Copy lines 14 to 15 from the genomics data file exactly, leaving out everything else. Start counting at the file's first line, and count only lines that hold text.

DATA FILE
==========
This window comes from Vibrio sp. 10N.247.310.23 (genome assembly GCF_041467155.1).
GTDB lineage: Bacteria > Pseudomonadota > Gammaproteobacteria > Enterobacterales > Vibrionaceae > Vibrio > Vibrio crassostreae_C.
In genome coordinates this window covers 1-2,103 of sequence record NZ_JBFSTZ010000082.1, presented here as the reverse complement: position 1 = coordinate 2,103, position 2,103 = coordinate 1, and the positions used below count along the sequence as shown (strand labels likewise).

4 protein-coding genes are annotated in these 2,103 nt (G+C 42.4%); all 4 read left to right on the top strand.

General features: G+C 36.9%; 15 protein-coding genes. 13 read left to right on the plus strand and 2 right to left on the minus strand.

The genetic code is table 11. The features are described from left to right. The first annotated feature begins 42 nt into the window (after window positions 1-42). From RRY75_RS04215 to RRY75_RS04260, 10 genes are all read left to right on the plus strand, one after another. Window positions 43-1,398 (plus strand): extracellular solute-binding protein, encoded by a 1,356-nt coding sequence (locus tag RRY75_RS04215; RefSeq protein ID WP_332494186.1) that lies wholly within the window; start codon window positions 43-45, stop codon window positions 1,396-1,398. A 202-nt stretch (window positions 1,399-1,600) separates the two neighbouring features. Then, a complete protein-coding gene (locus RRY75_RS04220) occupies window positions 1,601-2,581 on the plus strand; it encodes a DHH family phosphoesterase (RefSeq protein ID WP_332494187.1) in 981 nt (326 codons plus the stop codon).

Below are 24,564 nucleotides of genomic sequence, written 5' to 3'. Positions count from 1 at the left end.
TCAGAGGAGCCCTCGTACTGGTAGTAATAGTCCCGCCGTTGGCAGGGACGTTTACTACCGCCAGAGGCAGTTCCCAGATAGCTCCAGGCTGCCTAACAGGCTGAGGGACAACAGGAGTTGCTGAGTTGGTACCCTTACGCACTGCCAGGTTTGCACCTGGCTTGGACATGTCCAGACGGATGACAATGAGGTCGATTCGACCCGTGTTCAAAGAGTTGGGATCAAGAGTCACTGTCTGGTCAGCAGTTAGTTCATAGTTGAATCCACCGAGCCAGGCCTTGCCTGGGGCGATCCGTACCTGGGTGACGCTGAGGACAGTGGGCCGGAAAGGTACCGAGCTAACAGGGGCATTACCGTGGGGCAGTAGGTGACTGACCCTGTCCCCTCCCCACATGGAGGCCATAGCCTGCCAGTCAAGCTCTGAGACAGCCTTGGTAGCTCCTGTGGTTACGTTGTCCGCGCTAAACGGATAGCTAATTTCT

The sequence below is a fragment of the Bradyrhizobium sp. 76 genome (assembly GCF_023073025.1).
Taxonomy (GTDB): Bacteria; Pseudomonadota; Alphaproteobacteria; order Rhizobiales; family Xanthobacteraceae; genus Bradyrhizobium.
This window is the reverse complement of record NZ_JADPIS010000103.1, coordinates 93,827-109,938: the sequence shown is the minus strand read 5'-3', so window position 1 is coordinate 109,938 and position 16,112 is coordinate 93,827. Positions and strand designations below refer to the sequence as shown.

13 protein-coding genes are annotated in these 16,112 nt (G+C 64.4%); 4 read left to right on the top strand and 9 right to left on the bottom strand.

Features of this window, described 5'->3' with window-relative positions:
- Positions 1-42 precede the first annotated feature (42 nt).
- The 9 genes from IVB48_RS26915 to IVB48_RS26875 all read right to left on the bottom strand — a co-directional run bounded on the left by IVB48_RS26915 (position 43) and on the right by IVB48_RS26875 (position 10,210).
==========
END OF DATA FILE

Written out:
- Positions 1-42 precede the first annotated feature (42 nt).
- The 9 genes from IVB48_RS26915 to IVB48_RS26875 all read right to left on the bottom strand — a co-directional run bounded on the left by IVB48_RS26915 (position 43) and on the right by IVB48_RS26875 (position 10,210).